The Nasdaq Composite index is now down roughly 14.5% across this year's trading and 17.5% from its peak, and investors have had no shortage of risk factors to consider lately. High inflation, looming interest rate hikes, flaring international tensions, and underwhelming business performance from some ultra-high-profile companies have all contributed to a significant shift in market sentiment.
Investors are generally becoming more risk averse, and that highlights the importance of putting your money behind top companies that are poised to thrive over the long term. While the broader market has recently seen dramatic sell-offs, the bearish momentum has also created some big opportunities. Read on to see why a panel of Motley Fool contributors identified Amazon (NASDAQ: AMZN), Netflix (NASDAQ: NFLX), and Airbnb (NASDAQ: ABNB) as top stocks to buy right now.
Throwing the baby out with the bathwater
James Brumley (Amazon): I completely understand how panicked investors can decide to sell first and ask questions later. That's likely what has upended Amazon of late. But when the crowd makes this mistake, it's still an opportunity you can capitalize on.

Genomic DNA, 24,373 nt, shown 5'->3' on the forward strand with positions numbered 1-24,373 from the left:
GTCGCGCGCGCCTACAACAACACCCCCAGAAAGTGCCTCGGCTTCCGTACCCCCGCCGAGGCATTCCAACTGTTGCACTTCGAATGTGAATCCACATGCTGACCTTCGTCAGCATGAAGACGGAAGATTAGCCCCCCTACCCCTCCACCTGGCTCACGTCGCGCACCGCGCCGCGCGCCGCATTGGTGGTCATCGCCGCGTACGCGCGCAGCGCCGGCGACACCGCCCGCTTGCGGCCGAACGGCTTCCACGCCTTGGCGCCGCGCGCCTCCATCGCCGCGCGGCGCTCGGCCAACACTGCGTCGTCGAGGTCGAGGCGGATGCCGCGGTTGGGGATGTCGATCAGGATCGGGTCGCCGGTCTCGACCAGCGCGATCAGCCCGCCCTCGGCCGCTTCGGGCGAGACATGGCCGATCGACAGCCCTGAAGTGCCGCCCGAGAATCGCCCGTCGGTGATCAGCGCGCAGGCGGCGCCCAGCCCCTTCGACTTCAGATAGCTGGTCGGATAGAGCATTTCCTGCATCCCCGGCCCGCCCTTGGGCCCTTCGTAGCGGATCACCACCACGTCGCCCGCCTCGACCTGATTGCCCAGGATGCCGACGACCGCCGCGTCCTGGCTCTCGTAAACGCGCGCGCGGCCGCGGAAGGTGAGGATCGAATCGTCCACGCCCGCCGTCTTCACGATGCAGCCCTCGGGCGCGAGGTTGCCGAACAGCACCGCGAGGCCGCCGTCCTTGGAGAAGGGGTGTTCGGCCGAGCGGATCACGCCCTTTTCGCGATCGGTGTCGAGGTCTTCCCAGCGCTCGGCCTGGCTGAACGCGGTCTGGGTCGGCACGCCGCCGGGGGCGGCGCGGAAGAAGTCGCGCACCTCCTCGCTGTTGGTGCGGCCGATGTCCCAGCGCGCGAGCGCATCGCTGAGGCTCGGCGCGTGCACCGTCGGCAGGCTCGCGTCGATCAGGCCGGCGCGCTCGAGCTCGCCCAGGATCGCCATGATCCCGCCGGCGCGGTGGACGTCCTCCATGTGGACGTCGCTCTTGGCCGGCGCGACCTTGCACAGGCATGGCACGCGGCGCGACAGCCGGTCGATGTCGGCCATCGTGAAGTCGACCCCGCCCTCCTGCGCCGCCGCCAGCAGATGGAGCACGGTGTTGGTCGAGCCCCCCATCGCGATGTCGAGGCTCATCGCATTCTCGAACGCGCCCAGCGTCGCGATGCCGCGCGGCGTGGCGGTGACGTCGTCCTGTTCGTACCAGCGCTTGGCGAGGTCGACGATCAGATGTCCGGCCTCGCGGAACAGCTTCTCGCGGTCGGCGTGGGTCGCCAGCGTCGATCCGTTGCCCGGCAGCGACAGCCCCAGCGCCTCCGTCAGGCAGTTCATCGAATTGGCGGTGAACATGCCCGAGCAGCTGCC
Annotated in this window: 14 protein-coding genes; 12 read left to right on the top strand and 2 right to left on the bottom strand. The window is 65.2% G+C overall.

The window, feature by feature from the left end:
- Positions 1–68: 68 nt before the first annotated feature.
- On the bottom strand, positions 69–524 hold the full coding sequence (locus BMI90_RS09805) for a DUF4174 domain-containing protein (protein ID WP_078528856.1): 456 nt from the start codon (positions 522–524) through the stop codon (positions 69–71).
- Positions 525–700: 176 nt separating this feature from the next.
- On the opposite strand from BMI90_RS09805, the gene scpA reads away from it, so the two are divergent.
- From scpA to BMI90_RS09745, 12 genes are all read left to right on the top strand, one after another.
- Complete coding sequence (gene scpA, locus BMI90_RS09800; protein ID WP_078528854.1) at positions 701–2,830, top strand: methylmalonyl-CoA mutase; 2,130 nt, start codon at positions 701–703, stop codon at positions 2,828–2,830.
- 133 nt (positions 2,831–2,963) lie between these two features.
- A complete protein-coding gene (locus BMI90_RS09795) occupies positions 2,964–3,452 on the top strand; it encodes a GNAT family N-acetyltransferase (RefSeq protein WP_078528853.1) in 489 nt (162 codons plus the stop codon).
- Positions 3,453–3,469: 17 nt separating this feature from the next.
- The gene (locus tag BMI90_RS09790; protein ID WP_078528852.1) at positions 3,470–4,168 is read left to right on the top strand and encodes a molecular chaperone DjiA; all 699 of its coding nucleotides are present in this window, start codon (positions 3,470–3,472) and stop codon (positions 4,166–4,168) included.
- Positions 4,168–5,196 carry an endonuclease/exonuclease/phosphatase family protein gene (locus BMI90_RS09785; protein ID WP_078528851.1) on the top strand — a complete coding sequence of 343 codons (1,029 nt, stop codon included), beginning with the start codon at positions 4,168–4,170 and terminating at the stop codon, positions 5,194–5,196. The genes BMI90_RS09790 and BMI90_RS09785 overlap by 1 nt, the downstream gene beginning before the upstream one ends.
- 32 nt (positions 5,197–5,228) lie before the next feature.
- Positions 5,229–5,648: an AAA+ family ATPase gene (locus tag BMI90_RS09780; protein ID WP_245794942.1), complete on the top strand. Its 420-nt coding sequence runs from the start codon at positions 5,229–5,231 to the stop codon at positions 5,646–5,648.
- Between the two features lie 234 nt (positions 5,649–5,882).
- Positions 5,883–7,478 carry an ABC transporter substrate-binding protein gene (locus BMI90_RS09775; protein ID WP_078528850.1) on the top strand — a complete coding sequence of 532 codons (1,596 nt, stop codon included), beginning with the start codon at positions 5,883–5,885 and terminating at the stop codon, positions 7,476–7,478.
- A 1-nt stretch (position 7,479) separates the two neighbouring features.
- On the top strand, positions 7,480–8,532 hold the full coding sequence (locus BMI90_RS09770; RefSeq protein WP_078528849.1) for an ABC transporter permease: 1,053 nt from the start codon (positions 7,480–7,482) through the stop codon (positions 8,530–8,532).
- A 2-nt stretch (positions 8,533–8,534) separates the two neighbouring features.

Shares of the e-commerce giant are down roughly 16% year to date, leading the Nasdaq's bearish charge. And it's not like this stock was overly ripe for profit-taking here. Amazon shares ended 2021 right around where they were as of late 2020. Investors just fell out of love with it, possibly presuming its best-case scenario had already been priced in by 2020's big move higher. Now the stock's nearly cut that 2020 gain in half, suggesting even the venerable king of e-commerce is headed into a headwind.
Yes, it's unlikely we'll ever see a year like 2020 again. Amazon was the go-to shopping solution in the midst of the pandemic. Most of those new customers seem to have stuck around, but they're not exactly buying more stuff. Lost in the discussion, however, is that Amazon Web Services has already eclipsed the profitability of its online shopping business, yet is still in its early stages. Within a matter of years, Amazon is on pace to be a cloud computing company that also does e-commerce. The market isn't pricing this in, in light of the stock's recent sell-off.